The dove, revered across cultures and religions, stands as a powerful symbol of Peace, Purity, and Hope. With its gentle demeanor and graceful flight, the dove has been a timeless emblem of tranquility and reconciliation. In various ancient mythologies, the dove has been linked to goddesses of love and fertility, like Inanna/Ishtar in Mesopotamia, or Aphrodite in Greece, adding a dimension of divine love to its symbolism. The dove’s appearance in the biblical story of Noah’s Ark further solidified its association with peace and new beginnings, as it returned to Noah carrying an olive branch, signaling the end of the flood. In Christianity, it gained prominence as a symbol of the Holy Spirit, often depicted during significant moments like the baptism of Jesus. Beyond religious contexts, the dove has become a universal icon for peace movements and humanitarian causes, transcending borders and languages to convey a shared aspiration for harmony in the world. As we usher in the New Year, let the beautiful mosaic of Doves in the House of the Doves in Pompeii serve as a heartfelt message for peace and prosperity in the coming year! May the spirit of these doves inspire moments of serenity and abundance in your life as we embark on this fresh journey together.
The House of the Doves (Casa delle Colombe or Casa di V. Popidius) is a captivating ancient Roman residence located in the archaeological site of Pompeii. Situated in the southwestern part of the city (Regio VIII, 2-34), this well-preserved house offers a glimpse into the lifestyle of the Pompeian elite during the first century AD. The house derives its name from a stunning mosaic that adorns one of its rooms (Room ‘n’ in Plan), featuring six Doves in various poses, around a water basin. Its layout is typical of Roman homes, with a central atrium surrounded by rooms adorned with frescoes, mosaics, and other ornate decorations. The architectural and artistic elements found within the house provide valuable insights into the aesthetics and daily life of Pompeii’s ancient inhabitants, making it a fascinating destination for archaeologists, historians, and visitors alike.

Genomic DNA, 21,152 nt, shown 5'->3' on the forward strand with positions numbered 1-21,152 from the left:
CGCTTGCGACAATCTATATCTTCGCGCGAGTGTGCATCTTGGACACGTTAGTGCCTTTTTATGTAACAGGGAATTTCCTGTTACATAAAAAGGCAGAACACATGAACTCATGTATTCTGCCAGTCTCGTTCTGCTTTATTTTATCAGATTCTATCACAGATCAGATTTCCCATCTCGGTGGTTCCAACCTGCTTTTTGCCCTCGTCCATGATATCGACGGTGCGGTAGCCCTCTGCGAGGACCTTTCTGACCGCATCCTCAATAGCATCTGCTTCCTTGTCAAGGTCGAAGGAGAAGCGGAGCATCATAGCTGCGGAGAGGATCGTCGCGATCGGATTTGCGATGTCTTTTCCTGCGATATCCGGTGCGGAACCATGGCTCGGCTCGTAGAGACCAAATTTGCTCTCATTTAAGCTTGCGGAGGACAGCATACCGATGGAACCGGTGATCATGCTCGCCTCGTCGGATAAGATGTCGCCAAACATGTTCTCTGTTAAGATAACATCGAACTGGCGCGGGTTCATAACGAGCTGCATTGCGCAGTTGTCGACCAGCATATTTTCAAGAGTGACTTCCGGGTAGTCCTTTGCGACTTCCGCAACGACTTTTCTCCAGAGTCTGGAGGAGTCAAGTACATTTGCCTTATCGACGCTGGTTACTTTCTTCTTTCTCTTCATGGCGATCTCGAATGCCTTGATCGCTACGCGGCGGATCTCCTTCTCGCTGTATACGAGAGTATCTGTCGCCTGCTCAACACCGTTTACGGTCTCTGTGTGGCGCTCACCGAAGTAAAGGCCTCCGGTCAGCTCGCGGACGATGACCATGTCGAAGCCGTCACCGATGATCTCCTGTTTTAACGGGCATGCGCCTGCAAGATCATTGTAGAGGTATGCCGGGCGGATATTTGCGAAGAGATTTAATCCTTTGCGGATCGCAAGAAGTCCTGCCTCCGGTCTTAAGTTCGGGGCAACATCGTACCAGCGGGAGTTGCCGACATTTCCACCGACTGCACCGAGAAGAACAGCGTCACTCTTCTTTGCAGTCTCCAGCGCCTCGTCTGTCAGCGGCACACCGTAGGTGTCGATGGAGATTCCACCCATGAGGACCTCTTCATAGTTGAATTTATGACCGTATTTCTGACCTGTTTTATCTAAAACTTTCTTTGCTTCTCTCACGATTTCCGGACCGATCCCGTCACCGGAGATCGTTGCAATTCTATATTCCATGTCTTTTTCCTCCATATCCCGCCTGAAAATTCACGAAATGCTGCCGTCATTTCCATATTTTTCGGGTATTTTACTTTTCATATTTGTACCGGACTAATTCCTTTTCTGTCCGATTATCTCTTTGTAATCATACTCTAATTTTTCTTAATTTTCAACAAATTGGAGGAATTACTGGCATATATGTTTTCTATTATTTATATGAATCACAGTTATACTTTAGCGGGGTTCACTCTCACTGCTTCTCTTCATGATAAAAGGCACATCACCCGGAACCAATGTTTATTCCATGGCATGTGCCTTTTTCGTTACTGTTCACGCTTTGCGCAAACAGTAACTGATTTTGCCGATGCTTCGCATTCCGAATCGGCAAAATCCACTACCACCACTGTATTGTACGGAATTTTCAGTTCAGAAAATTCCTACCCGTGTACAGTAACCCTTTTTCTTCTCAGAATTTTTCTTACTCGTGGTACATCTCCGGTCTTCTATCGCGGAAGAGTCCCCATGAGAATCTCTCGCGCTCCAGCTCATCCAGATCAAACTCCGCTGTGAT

The intricate Mosaic Emblema featuring three doves perched on the rim of a golden water basin supported by lion’s feet, with a fourth dove gracefully descending and two more resting on the shelf below, is just one among the numerous exquisite details that distinguish this particular residence. Unearthed during the March 1885 excavation season in Room ‘n,’ an oecus or triclinium located in the southeast corner of the house’s atrium, the impressive mosaic is currently on display at the Naples Archaeological Museum. https://mann-napoli.it/en/mosaici-2/
The room’s floor, hardly preserved today, was made of a white mosaic with small tesserae without any border. In the center, the Emblema with the Doves is believed to derive from a model by the famed mosaicist Sosus of Pergamon (εκ Περγάμου ψηφιδογράφος Σώσος), an artist discussed and much admired by Pliny the Elder.
Sosus of Pergamon, a renowned Hellenistic mosaicist, left an indelible mark on the ancient world with his extraordinary mosaic artworks. Pliny describes Hellenistic mosaic making and Sosus’s accomplishments as …Paved floors originated among the Greeks and were skilfully embellished with a kind of paintwork until this was superseded by mosaics. In this latter field the most famous exponent was Sosus, who at Pergamum created a greatly admired mosaic of a Dove… in the act of drinking, and throwing the shadow of its head upon the water; while other birds are to be seen sunning and pluming themselves, on the margin of a drinking-bowl. https://www.perseus.tufts.edu/hopper/text?doc=Perseus%3Atext%3A1999.02.0137%3Abook%3D36%3Achapter%3D60
While none of Sosus’s original works have withstood the test of time, his renown persists through the admiration of later artists and historians. His impact on the art of mosaic has created a lasting legacy, inspiring subsequent generations and enriching the intricate tapestry of Hellenistic artistic achievement. The question arises: is the Pompeiian Mosaic of Doves a reproduction of Sosus’s renowned Hellenistic mosaic? An affirmative response is quite likely.
Wishing you a joyous and fulfilling New Year filled with Harmony and Happiness!
Behold, I send you forth as sheep in the midst of wolves: be ye therefore wise as serpents, and harmless as doves (Matthew 10:16)… https://www.biblegateway.com/passage/?search=Matthew%2010%3A16&version=NIV
For a Student Activity, inspired by the beautiful mosaic of Doves in the House of the Doves in Pompeii, please… Check HERE!
A reference to the legendary Hellenistic Mosaicist Sosus (εκ Περγάμου ψηφιδογράφος Σώσος), can be accessed in a former Teacher Curator BLOG POST titled Heraklitos and the Asarotos Oikos Mosaic… https://www.teachercurator.com/art/heraklitos-and-the-asarotos-oikos-mosaic/